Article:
Don’t Panic: Here’s What To Do If Your Flight Gets Canceled
The minute you find out that your flight has been canceled, your heart immediately sinks into the cold airport floor. All your hopes and dreams of an on-time vacation are officially ruined. But don’t panic, travelers. Here’s what you should do if your flight gets canceled.
Call your airline.
As soon as you get the text/email/loudspeaker alert that your flight won’t be taking off, call the airline. There’s only one way to know your options, and that’s by asking an airline customer service rep.
If you’re already at the airport and waiting in a long line to see a gate agent, call the airline while you’re in the queue. You might have better luck getting through to a customer service agent than asking the frazzled desk agent to assist you and 40 other fuming passengers in the exact same second.
Know the fine print.
Airlines don’t legally have to do much for you if your flight is delayed or canceled. However, they’ll likely rebook you on the next available flight. Unfortunately, some budget airlines won’t — or they might leave you waiting a really long time until the next flight. Be ready to advocate for yourself. No one else is going to be the voice asking for your spot on the next flight.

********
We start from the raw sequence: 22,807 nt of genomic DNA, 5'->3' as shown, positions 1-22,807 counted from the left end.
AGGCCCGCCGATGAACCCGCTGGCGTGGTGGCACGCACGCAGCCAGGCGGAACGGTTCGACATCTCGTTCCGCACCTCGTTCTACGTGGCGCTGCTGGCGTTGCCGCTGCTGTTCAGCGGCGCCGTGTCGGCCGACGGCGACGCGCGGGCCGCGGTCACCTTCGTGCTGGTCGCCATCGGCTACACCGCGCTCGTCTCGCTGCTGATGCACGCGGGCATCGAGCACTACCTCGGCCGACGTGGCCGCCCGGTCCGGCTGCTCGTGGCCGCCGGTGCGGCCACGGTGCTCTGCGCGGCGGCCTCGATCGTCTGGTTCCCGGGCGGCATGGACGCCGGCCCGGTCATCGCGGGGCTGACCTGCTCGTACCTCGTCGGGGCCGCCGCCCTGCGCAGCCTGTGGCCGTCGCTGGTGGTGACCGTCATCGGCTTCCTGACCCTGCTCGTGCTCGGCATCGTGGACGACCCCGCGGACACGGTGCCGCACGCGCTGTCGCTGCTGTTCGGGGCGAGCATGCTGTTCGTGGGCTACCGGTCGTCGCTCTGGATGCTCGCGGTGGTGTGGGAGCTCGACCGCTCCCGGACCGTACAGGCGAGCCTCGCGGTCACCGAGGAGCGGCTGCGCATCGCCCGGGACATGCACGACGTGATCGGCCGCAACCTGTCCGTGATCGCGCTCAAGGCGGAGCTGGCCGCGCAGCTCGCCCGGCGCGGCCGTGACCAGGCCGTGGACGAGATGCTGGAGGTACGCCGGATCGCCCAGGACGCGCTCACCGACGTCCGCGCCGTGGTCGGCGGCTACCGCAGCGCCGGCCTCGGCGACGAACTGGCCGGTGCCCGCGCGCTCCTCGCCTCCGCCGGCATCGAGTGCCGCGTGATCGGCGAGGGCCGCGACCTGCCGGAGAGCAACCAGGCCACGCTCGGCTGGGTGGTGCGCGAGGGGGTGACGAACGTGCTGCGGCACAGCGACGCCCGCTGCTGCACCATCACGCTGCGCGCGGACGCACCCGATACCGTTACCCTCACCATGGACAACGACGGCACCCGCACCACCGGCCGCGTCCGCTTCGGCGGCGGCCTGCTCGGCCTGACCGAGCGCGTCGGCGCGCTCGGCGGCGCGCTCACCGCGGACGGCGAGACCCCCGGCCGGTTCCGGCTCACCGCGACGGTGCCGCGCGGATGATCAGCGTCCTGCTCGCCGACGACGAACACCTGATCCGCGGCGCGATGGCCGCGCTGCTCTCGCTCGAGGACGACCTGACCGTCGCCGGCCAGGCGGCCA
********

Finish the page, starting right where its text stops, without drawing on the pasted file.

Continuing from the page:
(A pre-flight pro tip: When you buy your ticket, don’t scan over all that fine print. Check the airline’s cancelation policy in order to have a better idea of what you’re owed in case something goes wrong.)
Ask a lot of questions.
It’s important to get all of the information they have to offer, especially if you have a connecting flight or are traveling internationally. Inquire about your flight connections and ask them to consider your entire journey when rebooking you on a future flight.
If you’re changing your travel plans to include another country, take into account that you’ll have to pass through customs if you leave the airport. Make sure you have the proper visas to do so and get back to the airport to catch your flight.
Be polite but bold.
Being overly pushy won’t earn you any favors with the airline staff, but waiting for everything to fall into place won’t get you on the first flight to your destination, either. There’s a delicate gray area where standing up for yourself and asking for your money’s worth is still polite. You paid for a ticket. You deserve to arrive at your destination as soon as possible. So ask a lot of questions, offer up a lot of thank yous and be patient.
Let’s say you’re stuck overnight. If the airline is to blame for the cancellation (mechanical failure, crew overscheduling, etc.), ask for a complimentary hotel room. The airline will almost never offer you hotel accommodations, but if you politely ask for assistance in finding a place to sleep, you might get a voucher for a nearby hotel room or at least a discount.
Sadly, if your flight was canceled because of weather or something out of the airline’s control, you’re probably out of luck. You’ll be paying for a hotel on your own dime or napping in the airport.